What just happened? In every other program, Nyad has said that the 98% (or 90% or 95% or 99%) of people would have died. So why did she leave us hanging this time?
One possibility: She meant to include the whole box jelly lie but forgot the second part. Another option: She intended to cut the entire lie, but out of habit repeated the first part and then caught herself.
Age 14, there was a big meet in my hometown. I hadn’t lost the hundred-meter backstroke for maybe a couple of years at this point…. This day between the prelims and the finals, I went over to coach’s house for a nap….
I’ve included only the first part of her abuse tale here. I cannot emphasize enough that not a single word of Nyad’s allegations can be true given the details she provides. Maybe something happened between her and Nelson. But whatever it was can’t have occurred the way Nyad describes it.
Nyad often uses the tragedies of others to further her own aims. Until her Business Chicks presentation, the most appalling example involved neighbors of hers whose son had been killed (see “Neighborly Thoughtfulness at Sea”). But she outdid herself this time, singling out a member of the virtual audience whose brother and sister-in-law had, according to Nyad, recently been murdered. Nyad knows this person personally and names her multiple times. Nyad talks about this woman’s background, then asks the audience for “just a moment” to honor her. “We’re thinking of you, my friend.”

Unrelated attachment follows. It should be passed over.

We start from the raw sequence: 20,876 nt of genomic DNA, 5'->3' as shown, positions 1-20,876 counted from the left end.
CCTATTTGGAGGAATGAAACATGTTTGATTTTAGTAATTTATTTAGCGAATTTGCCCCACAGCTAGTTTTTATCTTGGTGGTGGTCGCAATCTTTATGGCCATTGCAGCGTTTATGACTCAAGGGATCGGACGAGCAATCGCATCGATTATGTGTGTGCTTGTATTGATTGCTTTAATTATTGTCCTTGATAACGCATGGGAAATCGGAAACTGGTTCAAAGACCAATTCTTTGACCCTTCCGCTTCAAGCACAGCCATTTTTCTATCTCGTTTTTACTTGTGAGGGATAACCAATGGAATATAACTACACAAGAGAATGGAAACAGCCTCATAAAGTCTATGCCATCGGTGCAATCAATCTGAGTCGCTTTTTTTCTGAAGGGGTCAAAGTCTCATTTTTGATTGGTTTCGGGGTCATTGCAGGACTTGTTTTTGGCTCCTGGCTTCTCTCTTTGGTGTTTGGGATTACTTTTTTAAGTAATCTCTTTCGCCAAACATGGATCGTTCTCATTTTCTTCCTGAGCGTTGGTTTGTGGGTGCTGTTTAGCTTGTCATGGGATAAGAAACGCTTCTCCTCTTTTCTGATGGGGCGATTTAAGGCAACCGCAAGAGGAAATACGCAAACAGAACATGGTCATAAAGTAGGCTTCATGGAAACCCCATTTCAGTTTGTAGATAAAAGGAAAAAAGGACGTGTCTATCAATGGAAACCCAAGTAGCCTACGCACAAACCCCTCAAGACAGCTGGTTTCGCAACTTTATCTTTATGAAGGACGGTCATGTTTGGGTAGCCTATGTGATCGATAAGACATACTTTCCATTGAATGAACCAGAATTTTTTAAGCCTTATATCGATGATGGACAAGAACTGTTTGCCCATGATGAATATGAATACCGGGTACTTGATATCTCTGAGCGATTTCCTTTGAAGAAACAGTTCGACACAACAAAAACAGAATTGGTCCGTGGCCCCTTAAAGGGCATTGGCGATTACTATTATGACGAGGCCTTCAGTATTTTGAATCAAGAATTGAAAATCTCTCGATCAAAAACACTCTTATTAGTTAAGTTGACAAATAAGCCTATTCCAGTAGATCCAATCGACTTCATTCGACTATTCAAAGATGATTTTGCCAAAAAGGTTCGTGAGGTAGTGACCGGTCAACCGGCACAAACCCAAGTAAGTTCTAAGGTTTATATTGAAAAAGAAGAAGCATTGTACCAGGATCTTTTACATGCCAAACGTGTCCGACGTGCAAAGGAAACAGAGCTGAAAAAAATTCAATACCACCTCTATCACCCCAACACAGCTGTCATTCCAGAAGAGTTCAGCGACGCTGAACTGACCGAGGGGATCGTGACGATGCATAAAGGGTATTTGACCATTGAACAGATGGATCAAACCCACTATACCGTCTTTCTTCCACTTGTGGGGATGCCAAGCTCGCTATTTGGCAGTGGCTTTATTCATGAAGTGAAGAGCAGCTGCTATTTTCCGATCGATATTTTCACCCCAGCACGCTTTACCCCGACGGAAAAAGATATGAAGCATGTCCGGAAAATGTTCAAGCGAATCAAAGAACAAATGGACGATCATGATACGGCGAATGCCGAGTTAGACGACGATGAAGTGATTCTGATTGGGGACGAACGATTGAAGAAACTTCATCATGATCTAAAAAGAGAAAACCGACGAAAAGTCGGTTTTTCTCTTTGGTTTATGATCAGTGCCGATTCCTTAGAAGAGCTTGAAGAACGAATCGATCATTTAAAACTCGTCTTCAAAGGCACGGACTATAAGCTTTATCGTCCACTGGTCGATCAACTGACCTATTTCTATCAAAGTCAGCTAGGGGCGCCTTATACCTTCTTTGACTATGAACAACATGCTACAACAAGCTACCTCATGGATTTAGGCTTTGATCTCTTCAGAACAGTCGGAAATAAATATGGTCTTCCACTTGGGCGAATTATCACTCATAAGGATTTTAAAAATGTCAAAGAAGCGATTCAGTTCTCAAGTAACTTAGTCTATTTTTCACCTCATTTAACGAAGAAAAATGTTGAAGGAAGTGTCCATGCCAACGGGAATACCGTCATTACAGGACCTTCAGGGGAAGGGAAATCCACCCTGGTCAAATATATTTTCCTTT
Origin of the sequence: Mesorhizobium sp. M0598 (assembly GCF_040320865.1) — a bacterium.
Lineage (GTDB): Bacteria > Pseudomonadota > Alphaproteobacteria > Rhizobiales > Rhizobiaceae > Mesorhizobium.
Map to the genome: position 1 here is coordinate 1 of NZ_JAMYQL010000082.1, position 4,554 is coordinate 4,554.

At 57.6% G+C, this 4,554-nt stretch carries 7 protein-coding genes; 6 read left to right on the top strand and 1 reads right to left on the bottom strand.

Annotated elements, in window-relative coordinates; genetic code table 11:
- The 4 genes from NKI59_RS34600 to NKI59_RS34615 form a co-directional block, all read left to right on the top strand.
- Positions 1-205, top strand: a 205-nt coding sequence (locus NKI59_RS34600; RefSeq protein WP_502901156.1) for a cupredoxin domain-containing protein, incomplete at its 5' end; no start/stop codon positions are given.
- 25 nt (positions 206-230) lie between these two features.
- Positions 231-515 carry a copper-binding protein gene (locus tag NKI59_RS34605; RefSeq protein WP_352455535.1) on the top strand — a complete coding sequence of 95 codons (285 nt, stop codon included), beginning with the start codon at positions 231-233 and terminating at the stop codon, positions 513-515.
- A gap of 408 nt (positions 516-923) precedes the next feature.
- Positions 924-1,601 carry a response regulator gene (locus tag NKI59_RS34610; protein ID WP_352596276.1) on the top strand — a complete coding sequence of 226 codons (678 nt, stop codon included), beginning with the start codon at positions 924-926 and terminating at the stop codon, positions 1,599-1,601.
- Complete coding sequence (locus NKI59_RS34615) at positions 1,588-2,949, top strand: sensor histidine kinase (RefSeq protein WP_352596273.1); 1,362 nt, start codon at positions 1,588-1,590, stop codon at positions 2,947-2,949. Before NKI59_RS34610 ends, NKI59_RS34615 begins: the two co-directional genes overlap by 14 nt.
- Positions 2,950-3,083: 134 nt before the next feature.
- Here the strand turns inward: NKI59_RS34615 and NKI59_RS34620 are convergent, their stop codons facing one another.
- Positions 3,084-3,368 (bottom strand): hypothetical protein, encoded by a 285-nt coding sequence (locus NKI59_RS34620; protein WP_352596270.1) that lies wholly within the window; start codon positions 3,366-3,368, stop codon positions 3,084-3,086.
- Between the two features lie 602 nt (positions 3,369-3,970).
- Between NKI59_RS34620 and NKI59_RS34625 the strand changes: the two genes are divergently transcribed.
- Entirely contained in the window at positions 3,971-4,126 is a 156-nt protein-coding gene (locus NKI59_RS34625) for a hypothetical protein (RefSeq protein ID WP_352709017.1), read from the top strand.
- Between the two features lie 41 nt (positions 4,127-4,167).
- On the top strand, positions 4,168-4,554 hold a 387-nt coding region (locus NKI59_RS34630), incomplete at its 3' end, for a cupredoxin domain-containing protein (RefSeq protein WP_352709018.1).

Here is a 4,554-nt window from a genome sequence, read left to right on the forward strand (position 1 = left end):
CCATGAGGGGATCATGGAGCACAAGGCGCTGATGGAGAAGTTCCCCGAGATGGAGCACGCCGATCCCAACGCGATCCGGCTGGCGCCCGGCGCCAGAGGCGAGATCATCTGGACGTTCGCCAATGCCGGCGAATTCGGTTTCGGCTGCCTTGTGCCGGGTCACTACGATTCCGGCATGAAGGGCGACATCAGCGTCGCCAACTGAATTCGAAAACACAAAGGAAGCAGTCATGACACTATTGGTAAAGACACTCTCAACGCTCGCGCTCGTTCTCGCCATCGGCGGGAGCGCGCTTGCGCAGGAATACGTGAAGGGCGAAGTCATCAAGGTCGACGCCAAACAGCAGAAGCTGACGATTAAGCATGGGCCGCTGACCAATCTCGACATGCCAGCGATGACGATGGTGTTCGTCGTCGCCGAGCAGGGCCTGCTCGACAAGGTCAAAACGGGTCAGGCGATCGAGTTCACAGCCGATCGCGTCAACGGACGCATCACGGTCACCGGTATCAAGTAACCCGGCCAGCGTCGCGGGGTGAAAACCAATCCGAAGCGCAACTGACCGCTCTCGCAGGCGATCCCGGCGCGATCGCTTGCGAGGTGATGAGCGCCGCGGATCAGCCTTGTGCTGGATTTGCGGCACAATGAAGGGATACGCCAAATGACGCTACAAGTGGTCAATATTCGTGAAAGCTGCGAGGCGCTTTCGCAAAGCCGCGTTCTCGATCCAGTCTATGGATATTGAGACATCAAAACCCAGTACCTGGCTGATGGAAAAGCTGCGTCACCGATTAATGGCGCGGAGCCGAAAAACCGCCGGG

Immediately thereafter, Nyad launches into a faux-heartfelt tale about Adrianne Haslet. Haslet lost part of her leg in the Boston Marathon Bombing, so is perfect fodder for Nyad. Haslet has an incredible, inspiring story, which serves here, unfortunately, solely as more grist for Nyad’s mill of self-aggrandizement.
Oceans Commit has the potential for far-reaching consequences vis-a-vis public acceptance of marathon swimming’s greatest con artist. According to Nyad, Everwalk, her first Livestrong-like foray into using philanthropic organizations as cement in which to bury one’s offenses,
is now expanding its vision to something called Oceans Commit.
As per its website, Oceans Commit is “A Series of Events to Inspire YOU…to take action toward restoring our once-pristine oceans to their glory.”
Note that the Livestrong strategy is already working. At least one marathon swimming organization — WOWSA — and its leader, Steven Munatones, have swallowed Oceans Commit whole. In a catalog of future WOWSA Live interviewees, Munatones lists the greatest fraudster in the history of marathon swimming as “Oceans Commit Visionary Diana Nyad.”
Thank goodness we can now forget about her decades of deceit and focus on Nyad’s new life as Savior of the Seas. (Insert sarcasm emoji here.)
Updated for readability on 7 June 2020.